Purpose: The effects of short-term high-intensity interval training (HIT) on cardiac autonomic function are unclear. The present study assessed cardiac autonomic adaptations to short-term HIT in comparison with aerobic endurance training (AET).
Methods: Twenty-six healthy middle-age sedentary men were randomized into HIT (n = 13, 4–6 × 30 s of all-out cycling efforts with 4-min recovery) and AET (n = 13, 40–60 min at 60% of peak workload) groups, performing six sessions within 2 wk. The participants underwent a 24-h ECG recording before and after the intervention and, additionally, recorded R-R interval data in supine position (5 min) at home every morning during the intervention. Mean HR and low-frequency (LF) and high-frequency (HF) power of R-R interval oscillation were analyzed from these recordings.
Results: Peak oxygen consumption (V˙O2peak) increased in both groups (P < 0.001). Compared with AET (n = 11), HIT (n = 13) increased 24-h LF power (P = 0.024), tended to increase 24-h HF power (P = 0.068), and increased daytime HF power (P = 0.038). In home-based measurements, supine HF power decreased on the days after HIT (P = 0.006, n = 12) but not AET (P = 0.80, n = 9) session. The acute response of HF power to HIT session did not change during the intervention.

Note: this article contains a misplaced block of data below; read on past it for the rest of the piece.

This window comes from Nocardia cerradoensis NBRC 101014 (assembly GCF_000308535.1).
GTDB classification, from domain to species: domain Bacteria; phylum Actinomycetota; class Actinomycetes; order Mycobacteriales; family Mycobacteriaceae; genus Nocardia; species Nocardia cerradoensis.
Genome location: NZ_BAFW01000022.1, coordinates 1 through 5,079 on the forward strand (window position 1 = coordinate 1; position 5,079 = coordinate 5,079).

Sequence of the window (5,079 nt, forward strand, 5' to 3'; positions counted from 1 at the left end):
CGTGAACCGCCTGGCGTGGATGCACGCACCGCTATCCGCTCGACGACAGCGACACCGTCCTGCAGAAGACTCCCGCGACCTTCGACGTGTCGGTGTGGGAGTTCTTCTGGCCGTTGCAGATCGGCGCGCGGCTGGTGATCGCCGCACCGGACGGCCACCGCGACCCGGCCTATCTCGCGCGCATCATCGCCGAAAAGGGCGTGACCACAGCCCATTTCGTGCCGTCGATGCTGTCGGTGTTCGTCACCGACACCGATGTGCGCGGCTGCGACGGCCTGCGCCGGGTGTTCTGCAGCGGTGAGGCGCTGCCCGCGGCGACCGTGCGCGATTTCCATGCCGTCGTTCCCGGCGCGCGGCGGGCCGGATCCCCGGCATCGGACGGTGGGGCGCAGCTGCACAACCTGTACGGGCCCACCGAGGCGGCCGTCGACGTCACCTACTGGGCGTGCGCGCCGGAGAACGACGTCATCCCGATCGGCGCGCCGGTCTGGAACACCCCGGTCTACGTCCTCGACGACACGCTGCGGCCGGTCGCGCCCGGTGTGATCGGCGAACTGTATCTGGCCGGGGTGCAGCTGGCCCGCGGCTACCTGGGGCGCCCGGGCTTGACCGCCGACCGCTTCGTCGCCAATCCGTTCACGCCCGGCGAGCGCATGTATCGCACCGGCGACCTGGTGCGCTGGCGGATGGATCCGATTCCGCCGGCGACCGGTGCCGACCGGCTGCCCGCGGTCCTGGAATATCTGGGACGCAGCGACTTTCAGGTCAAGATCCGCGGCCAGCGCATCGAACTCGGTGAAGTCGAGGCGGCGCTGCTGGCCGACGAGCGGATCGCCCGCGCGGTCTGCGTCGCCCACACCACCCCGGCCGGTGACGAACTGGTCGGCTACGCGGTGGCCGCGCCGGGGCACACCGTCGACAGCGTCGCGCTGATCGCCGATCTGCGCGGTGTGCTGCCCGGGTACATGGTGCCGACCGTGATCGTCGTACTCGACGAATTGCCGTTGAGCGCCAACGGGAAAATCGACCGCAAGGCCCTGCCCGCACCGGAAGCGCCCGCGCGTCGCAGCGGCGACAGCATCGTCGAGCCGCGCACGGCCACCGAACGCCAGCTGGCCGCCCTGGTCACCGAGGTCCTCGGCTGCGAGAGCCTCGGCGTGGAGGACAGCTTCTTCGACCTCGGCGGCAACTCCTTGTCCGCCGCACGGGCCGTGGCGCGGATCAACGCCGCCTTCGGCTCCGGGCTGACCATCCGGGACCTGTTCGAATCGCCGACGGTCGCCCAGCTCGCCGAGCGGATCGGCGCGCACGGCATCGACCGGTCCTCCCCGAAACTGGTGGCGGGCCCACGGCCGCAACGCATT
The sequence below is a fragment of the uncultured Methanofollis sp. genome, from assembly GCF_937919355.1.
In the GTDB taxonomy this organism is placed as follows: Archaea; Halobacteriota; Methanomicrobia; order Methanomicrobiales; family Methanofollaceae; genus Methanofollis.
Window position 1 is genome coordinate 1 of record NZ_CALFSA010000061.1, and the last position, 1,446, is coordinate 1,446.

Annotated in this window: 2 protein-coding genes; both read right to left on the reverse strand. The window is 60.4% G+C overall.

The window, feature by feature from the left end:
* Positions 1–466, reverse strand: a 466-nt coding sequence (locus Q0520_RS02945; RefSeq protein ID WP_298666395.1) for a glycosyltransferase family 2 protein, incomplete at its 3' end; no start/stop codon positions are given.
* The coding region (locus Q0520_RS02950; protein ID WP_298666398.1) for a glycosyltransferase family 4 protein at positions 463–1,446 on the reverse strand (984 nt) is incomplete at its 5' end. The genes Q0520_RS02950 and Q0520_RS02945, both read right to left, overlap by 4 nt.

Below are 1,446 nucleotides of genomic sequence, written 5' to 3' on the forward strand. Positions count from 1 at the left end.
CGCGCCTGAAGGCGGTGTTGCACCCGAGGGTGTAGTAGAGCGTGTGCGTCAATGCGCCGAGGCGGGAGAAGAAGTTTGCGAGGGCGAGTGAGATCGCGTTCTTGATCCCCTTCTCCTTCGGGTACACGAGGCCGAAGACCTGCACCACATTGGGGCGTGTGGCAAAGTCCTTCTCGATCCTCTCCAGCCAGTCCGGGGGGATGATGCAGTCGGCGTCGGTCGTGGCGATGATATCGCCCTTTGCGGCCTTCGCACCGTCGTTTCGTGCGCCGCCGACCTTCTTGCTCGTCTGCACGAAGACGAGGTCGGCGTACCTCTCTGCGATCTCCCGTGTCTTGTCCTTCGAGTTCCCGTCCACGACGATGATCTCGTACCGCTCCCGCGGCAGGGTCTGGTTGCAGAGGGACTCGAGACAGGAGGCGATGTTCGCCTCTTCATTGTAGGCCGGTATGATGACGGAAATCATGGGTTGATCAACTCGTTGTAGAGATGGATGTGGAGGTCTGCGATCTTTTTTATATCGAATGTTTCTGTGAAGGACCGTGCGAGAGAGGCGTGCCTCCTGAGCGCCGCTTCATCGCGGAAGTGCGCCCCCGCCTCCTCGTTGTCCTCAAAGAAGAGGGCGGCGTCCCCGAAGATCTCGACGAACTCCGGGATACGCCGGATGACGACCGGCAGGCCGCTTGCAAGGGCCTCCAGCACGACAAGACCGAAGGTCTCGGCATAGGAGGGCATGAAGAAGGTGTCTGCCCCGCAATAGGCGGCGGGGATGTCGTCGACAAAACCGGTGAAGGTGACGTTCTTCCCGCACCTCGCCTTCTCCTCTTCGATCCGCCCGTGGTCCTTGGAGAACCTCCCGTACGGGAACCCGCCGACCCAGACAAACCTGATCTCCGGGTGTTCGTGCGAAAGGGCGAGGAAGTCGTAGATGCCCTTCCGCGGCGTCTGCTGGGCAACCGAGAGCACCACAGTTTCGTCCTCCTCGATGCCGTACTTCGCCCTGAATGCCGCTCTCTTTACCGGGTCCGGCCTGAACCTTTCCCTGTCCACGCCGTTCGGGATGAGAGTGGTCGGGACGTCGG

Conclusions: In conclusion, HIT was more effective short-term strategy to increase R-R interval variability than aerobic training, most probably by inducing larger increases in cardiac vagal activity. The acute autonomic responses to the single HIT session were not modified by short-term training.
1Department of Exercise and Medical Physiology, Verve Research, Oulu, FINLAND; 2Department of Applied Sciences, London South Bank University, London, UNITED KINGDOM; 3Turku PET Centre, University of Turku and Turku University Hospital, Turku, FINLAND; 4Paavo Nurmi Centre, Turku, FINLAND; 5Research Centre of Applied and Preventive Cardiovascular Medicine, University of Turku, Turku, FINLAND; and 6Institute of Clinical Medicine, University Hospital and University of Oulu, Oulu, FINLAND
Address for correspondence: Antti M. Kiviniemi, Ph.D., Verve, Kasarmintie 13, PO Box 404, FI-90101 Oulu, Finland; E-mail: Antti.Kiviniemi@verve.fi.
J.C.H. and K.K.K. contributed equally to this article.
Submitted for publication October 2013.
Accepted for publication February 2014.